See What Sticks: Break New Ground, with The Book With No Pictures


Hi everyone, Amma Marfo here. Two quick things about me that you’ll need to know before we begin: (1) I am a reader. I am a library-loving, constant tome-carrying, unapologetic bibliophile. (2) If there’s anyone you will meet who can connect what she’s reading to the world around her, it’s me. As such, I want to dedicate my time in this space to sharing with you what I’m reading, and how it could inform a budding professional’s daily life.

In the interest of full disclosure, I should tell you that I haven't gotten a lot of reading done so far in 2015. I could blame work, and my comedy writing class, and some work for upcoming conferences. But in truth, the Bartlet administration had a great deal to do with it as well. The West Wing- if you haven't watched it already, you won't be sorry.

However, I was able to sneak in a quick read that had been on my list since its release: B.J. Novak's The Book With No Pictures. It's a fun read, with a twist that I didn't know to expect upon first glance. And that, more than anything in its pages, taught me a few lessons on how to break new ground.

Lesson #1: Target a new audience.

Known for his work as a writer, actor, and producer on NBC's The Office and Fox's The Mindy Project, Novak also appeared in Inglorious Basterds- none of which would be considered kid-friendly fare. The closest role he has had to a kid-friendly one would be Robert Sherman, one half of the legendary Sherman Disney singing duo in Saving Mr. Banks, a dark take on Mary Poppins' origin story. But when it came time to write his second book, Novak targeted an audience he hadn't before: kids. In a sense, Novak (and a few other actors-turned-children's authors like Jason Segel and Tony Hale) is looking ahead in the same way that we encourage other innovators to- don't look to where the market is now (adults), look to where the market is going (kids, in a sense). But Novak didn't stop there. While Segal and Hale's offerings are a little more standard of the genre, his take was a little more interesting.

At work, we can get bogged down and even discouraged when we look at things from one viewpoint. How do we see it? Occasionally, we'll adopt a different perspective for a moment, when called to do so: what would a customer think? What will my boss think? But it is not until we truly take on the perspective of someone new and different that our work starts to look fresh. Liz Wiseman, the author of Rookie Smarts, encourages people to look at their work and roles through the eyes of a beginner to find new perspective. Rookies are energetic, excited, and more attentive to things that haven't yet become routine. By taking on the viewpoint of someone new, your work could look different- and so could your path to solving a problem or creating something innovative and different.

Lesson #2: Bust what's already been done.

The Book With No Pictures is as advertised, it doesn't hold a single picture within its pages. It's all words. Which, as children's books go, is pretty rare. But Novak turns this convention on its head, and designed a book with all words that's designed to be read out loud. It is a collaborative read, requiring participation from a parent or other trusted adult to read, and a child or group of children to listen. Such collaborative experiences happen organically when reading books, but very few books are designed for that. Maybe it was a desire to read something different to kids in his life, or maybe it was his entry to children's writing from a completely genre- whatever the reason, Novak was able to find something new to bring to the genre.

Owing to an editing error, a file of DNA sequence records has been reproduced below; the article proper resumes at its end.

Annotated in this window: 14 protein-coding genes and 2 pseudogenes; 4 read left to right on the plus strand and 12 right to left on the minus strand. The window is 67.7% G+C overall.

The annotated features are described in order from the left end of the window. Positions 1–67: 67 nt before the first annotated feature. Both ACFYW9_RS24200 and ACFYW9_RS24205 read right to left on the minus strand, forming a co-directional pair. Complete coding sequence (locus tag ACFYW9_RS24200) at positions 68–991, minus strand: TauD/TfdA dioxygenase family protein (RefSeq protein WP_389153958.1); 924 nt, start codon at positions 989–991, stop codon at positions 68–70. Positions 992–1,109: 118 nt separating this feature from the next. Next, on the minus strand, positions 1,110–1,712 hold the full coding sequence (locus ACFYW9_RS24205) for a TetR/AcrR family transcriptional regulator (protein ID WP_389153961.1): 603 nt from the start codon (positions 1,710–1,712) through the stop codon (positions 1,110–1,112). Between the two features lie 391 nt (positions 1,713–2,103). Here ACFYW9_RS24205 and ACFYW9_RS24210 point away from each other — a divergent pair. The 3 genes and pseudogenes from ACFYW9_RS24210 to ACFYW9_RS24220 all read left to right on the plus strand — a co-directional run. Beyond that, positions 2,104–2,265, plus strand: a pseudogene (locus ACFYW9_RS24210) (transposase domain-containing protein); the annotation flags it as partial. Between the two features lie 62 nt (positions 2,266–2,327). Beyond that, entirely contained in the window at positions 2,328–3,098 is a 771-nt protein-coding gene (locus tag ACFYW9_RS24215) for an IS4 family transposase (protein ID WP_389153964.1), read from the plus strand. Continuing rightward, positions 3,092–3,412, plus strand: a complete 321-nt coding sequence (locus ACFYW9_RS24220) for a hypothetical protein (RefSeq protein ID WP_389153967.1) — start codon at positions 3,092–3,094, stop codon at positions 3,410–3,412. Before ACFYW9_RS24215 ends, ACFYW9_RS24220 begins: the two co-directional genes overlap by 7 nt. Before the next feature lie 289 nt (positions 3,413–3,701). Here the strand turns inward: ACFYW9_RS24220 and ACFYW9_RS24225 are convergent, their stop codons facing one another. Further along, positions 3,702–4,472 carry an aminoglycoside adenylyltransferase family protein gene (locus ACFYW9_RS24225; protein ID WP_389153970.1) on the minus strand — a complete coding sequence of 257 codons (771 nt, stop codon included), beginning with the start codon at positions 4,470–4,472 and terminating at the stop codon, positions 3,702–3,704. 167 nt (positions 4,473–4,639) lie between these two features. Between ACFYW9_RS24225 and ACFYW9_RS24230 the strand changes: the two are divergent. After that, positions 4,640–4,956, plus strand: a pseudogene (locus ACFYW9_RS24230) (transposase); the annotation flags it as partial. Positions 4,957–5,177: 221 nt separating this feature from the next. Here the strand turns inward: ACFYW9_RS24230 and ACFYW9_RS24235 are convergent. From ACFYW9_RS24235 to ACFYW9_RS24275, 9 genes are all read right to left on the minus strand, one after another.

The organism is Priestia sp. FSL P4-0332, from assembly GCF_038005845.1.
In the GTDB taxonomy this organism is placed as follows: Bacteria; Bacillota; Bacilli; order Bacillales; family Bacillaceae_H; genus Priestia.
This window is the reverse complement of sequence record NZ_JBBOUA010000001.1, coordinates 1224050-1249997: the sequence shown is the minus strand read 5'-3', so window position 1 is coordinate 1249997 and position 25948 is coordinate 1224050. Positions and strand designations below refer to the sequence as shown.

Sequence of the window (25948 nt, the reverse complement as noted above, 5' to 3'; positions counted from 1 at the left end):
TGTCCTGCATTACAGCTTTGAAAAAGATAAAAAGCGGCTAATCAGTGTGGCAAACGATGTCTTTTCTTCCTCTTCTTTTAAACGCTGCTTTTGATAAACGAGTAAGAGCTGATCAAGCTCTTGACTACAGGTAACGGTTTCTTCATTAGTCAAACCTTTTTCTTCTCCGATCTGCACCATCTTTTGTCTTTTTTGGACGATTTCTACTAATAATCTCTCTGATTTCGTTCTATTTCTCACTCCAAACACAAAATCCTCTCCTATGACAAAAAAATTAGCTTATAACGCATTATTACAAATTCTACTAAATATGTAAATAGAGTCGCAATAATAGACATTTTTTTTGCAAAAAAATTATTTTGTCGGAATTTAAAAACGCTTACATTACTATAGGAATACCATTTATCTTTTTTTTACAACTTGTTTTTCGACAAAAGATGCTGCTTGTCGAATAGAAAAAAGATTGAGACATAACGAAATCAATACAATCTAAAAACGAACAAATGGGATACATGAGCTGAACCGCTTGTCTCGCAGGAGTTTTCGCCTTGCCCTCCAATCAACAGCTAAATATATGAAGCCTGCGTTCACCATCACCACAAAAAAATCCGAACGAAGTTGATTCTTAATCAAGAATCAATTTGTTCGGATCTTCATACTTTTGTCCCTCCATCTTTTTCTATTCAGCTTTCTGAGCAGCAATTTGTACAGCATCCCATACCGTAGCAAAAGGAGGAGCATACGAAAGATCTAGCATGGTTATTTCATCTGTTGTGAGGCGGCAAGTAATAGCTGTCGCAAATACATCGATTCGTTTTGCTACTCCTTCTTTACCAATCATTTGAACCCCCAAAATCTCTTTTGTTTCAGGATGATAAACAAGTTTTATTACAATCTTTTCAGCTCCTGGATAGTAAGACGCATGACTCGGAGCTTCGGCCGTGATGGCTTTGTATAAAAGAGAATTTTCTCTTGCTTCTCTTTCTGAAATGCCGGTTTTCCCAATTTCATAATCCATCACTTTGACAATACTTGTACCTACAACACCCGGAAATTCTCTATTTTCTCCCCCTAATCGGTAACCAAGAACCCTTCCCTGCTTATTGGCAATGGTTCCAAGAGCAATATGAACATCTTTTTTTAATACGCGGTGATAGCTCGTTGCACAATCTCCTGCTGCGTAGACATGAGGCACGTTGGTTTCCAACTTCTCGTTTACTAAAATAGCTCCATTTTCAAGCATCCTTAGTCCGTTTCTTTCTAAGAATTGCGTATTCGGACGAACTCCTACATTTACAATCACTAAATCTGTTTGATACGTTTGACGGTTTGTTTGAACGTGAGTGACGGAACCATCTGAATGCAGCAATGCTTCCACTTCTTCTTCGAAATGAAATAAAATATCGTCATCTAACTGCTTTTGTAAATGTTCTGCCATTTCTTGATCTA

How can you bust what's already been done in your office, industry, or sphere of influence? Novak came to children's writing from a different industry altogether, and that allowed him some license to get creative. Who could you talk to that could give you a new perspective on your work? Even though I work in education, I like to learn from artists and writers- sites like Brainpickings, 99U, and MISC Magazine routinely provide perspective that talking to colleagues with similar experiences and backgrounds as me wouldn't provide. Now, there are definitely times to ask those with tried-and-true approaches. But, to paraphrase Einstein, new ideas can't come from the same thinking that created old ones.

Lesson #3: Don't shy away from silly.

The disclaimer on the back of the book reads as follows:


This book looks serious, but it is actually COMPLETELY RIDICULOUS!

If a kid is trying to make you read this book, the kid is playing a trick on you. You will end up saying SILLY THINGS and making everybody LAUGH AND LAUGH!

Don't say I didn't warn you...

And Novak isn't joking here. The book's way of engaging the adult is requiring the reader to be silly, something that kids always enjoy seeing. Below is an example of the pages within:

[insert photo here]

By encouraging parents or other adult readers to indulge in something kids really enjoy, a playing field is leveled and all can giggle together. And who doesn't enjoy a good giggle in the office? Breaking new ground doesn't happen with inhibitions in place, so it's important to create an environment where coworkers and collaborators can interact freely without judgment. While laughter isn't the only way to achieve this, it is a physiologically proven one. Taking time to laugh can relieve tension and pressure that expectations of success or profitability could cause. And finding the funny in even the toughest situations can help provide perspective- perspective that could help you break new ground.

If you have a moment and a child in your life, I strongly recommend sharing The Book With No Pictures with them- it'll give them a laugh, give you a moment to laugh, and hopefully spark some creativity within you that will carry into your day-to-day pursuits.